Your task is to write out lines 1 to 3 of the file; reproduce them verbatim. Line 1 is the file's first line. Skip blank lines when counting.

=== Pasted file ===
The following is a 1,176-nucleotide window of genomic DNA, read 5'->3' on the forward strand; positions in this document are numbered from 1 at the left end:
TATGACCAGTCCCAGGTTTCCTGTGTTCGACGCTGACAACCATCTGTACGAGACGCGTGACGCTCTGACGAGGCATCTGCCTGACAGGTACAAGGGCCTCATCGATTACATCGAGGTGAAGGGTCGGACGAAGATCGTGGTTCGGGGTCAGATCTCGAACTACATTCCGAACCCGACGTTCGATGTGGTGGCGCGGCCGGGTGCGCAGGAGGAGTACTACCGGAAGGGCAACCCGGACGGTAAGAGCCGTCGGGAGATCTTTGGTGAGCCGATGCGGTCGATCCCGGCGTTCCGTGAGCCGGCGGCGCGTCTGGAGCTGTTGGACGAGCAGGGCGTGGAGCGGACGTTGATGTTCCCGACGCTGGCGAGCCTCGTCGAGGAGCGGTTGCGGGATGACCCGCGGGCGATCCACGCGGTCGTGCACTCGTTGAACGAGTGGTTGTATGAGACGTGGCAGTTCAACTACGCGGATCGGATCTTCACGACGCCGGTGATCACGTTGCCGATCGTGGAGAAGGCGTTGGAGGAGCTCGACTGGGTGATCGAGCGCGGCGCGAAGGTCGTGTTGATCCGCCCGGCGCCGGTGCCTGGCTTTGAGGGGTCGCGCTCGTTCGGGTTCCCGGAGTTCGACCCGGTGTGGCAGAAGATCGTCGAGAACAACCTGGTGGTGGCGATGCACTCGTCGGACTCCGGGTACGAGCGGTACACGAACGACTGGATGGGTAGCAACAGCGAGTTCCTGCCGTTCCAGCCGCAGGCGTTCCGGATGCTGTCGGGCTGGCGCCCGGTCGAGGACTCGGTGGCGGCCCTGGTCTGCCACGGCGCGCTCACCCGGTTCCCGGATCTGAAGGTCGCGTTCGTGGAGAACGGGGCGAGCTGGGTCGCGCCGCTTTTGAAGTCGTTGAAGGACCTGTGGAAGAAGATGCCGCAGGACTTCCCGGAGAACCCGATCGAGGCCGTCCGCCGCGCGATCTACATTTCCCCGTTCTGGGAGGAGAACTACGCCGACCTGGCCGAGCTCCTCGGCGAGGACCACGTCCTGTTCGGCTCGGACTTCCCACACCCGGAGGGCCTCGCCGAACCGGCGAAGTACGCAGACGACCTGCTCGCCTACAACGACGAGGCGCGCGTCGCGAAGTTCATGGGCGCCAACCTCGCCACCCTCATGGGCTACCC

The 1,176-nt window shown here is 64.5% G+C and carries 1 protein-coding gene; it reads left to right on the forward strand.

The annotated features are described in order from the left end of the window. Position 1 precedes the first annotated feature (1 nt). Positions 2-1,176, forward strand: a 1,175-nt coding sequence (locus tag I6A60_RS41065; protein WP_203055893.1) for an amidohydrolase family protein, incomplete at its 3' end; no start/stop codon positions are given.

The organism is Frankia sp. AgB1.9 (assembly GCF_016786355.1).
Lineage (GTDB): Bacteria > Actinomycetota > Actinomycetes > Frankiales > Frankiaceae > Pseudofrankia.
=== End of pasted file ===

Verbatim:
The following is a 1,176-nucleotide window of genomic DNA, read 5'->3' on the forward strand; positions in this document are numbered from 1 at the left end:
TATGACCAGTCCCAGGTTTCCTGTGTTCGACGCTGACAACCATCTGTACGAGACGCGTGACGCTCTGACGAGGCATCTGCCTGACAGGTACAAGGGCCTCATCGATTACATCGAGGTGAAGGGTCGGACGAAGATCGTGGTTCGGGGTCAGATCTCGAACTACATTCCGAACCCGACGTTCGATGTGGTGGCGCGGCCGGGTGCGCAGGAGGAGTACTACCGGAAGGGCAACCCGGACGGTAAGAGCCGTCGGGAGATCTTTGGTGAGCCGATGCGGTCGATCCCGGCGTTCCGTGAGCCGGCGGCGCGTCTGGAGCTGTTGGACGAGCAGGGCGTGGAGCGGACGTTGATGTTCCCGACGCTGGCGAGCCTCGTCGAGGAGCGGTTGCGGGATGACCCGCGGGCGATCCACGCGGTCGTGCACTCGTTGAACGAGTGGTTGTATGAGACGTGGCAGTTCAACTACGCGGATCGGATCTTCACGACGCCGGTGATCACGTTGCCGATCGTGGAGAAGGCGTTGGAGGAGCTCGACTGGGTGATCGAGCGCGGCGCGAAGGTCGTGTTGATCCGCCCGGCGCCGGTGCCTGGCTTTGAGGGGTCGCGCTCGTTCGGGTTCCCGGAGTTCGACCCGGTGTGGCAGAAGATCGTCGAGAACAACCTGGTGGTGGCGATGCACTCGTCGGACTCCGGGTACGAGCGGTACACGAACGACTGGATGGGTAGCAACAGCGAGTTCCTGCCGTTCCAGCCGCAGGCGTTCCGGATGCTGTCGGGCTGGCGCCCGGTCGAGGACTCGGTGGCGGCCCTGGTCTGCCACGGCGCGCTCACCCGGTTCCCGGATCTGAAGGTCGCGTTCGTGGAGAACGGGGCGAGCTGGGTCGCGCCGCTTTTGAAGTCGTTGAAGGACCTGTGGAAGAAGATGCCGCAGGACTTCCCGGAGAACCCGATCGAGGCCGTCCGCCGCGCGATCTACATTTCCCCGTTCTGGGAGGAGAACTACGCCGACCTGGCCGAGCTCCTCGGCGAGGACCACGTCCTGTTCGGCTCGGACTTCCCACACCCGGAGGGCCTCGCCGAACCGGCGAAGTACGCAGACGACCTGCTCGCCTACAACGACGAGGCGCGCGTCGCGAAGTTCATGGGCGCCAACCTCGCCACCCTCATGGGCTACCC

The 1,176-nt window shown here is 64.5% G+C and carries 1 protein-coding gene; it reads left to right on the forward strand.